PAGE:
How to increase your capacity as a leader

At one point or another, every leader has felt like they’re working on too many things at once. You may be struggling to balance tasks that range from managing your team to overseeing projects and taking care of customers. If you’re working in a leadership position, then you know all too well that there is an endless list of responsibilities for you to keep up with. How can you maintain your work/life balance while keeping yourself sane? It’s not an easy task, but it is possible to increase your capacity as a leader — and we’ve got the tips that will help you do it.


Identify the strengths you have, and those that you need.

As a leader, it’s important to know what your strengths are. Strengths are natural abilities or traits that give you an advantage in specific situations. For instance, if you’re good at connecting with people, competitive and get things done by working hard—these are all examples of personal leadership strengths.

Once you identify your own strengths as a leader, take inventory of any gaps that exist between what is required from leaders today (e.g., effective communication skills) and where your current skill level lies (e.g., needs help communicating more effectively). Then make plans for addressing those gaps by either taking action on your own or finding someone who can coach/mentor/co-lead with them until they no longer feel like a weakness anymore!

Define your priorities and focus on them.

It’s important to know what you want to achieve, and also how much of what you want is realistic. You should prioritize the things that are most important to you, and focus on them.

You can’t do everything at once; therefore, it’s essential that you choose where your attention should be focused.

Your priorities will change over time as your circumstances change, so be prepared for those changes by staying flexible in your approach and focusing on what’s important now rather than worrying about what might happen later.

Ask for help.

The best leaders are able to ask for help. They don’t pretend they have all the answers, and they know how to ask smart questions that lead others toward solutions. They also know that asking for help doesn’t mean they’re not strong enough to carry their own weight. In fact, it’s often the opposite: asking for help is a sign of strength and self-awareness because it shows you understand your limits—and most importantly, it communicates your ability to delegate tasks appropriately so you can focus on what matters most at any given time.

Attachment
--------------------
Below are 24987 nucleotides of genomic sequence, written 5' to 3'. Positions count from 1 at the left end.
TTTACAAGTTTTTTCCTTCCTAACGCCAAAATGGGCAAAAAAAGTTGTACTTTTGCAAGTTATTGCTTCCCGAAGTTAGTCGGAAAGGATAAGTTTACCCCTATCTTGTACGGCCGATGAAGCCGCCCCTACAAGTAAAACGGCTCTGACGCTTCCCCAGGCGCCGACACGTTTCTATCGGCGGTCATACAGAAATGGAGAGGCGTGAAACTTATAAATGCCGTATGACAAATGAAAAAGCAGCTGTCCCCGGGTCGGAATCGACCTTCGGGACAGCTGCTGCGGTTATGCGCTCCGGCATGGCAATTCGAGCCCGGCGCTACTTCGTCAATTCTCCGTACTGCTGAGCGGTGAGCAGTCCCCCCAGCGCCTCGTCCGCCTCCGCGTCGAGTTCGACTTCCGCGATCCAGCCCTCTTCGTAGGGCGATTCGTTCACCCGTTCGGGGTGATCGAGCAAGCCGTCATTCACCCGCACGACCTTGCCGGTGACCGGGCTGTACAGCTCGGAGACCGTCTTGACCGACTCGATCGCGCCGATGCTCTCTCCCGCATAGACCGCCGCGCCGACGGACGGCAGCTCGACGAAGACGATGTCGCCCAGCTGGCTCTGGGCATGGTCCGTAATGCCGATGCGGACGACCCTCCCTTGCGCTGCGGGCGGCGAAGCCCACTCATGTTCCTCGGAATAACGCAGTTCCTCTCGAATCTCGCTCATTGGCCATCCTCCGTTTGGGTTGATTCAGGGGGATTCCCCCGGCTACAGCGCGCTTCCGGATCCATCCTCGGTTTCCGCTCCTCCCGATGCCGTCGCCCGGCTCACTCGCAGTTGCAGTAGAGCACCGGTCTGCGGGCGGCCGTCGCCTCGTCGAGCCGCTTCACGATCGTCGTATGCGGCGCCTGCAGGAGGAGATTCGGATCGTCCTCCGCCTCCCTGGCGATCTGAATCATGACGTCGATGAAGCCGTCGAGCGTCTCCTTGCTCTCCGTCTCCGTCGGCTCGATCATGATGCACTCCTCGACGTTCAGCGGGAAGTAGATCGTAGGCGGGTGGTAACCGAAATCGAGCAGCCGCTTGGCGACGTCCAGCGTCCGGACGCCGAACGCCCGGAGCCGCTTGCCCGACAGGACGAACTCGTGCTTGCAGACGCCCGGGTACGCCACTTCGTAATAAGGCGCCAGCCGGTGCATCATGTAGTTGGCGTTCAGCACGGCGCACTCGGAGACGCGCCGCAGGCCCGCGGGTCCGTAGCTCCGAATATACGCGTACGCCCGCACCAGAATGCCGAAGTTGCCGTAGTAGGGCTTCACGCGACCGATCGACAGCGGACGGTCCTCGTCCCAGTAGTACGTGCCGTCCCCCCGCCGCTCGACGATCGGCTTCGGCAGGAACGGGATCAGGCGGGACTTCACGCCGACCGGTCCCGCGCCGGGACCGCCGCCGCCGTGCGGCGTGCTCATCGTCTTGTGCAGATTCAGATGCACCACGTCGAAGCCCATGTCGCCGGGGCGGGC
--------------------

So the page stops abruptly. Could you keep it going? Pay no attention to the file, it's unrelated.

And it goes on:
Asking for help doesn’t just benefit your team; it benefits you as well. For example, if one of your direct reports has an idea about improving customer satisfaction metrics but isn’t sure how to implement his/her suggestions into existing processes (or even if those processes should be changed), then by all means offer guidance along with support! But if another direct report wants some extra training on using Excel in order to better analyze data related to sales performance metrics…well then maybe this isn’t actually something you’ll need assistance with after all!

It’s also important that we learn how best when exactly when we should seek out additional input from colleagues around us – both inside and outside our organization – as well as whether or not those colleagues would be able “speak” directly with those who might benefit most from those recommendations.”

Be a leader who is approachable.

Being a leader is about more than just taking charge. It’s also about being approachable, which means modeling behaviors and being accessible to your team members. Approachability allows you to build trust, rapport and relationships with others—all of which are crucial components of effective leadership.

To be an approachable leader:

  • Be available when needed. Being available doesn’t mean you need to be at your desk 24/7; rather, it means responding promptly when someone needs you (or following up on something important) in a way that’s respectful of their time without making them feel as though they’re imposing on yours.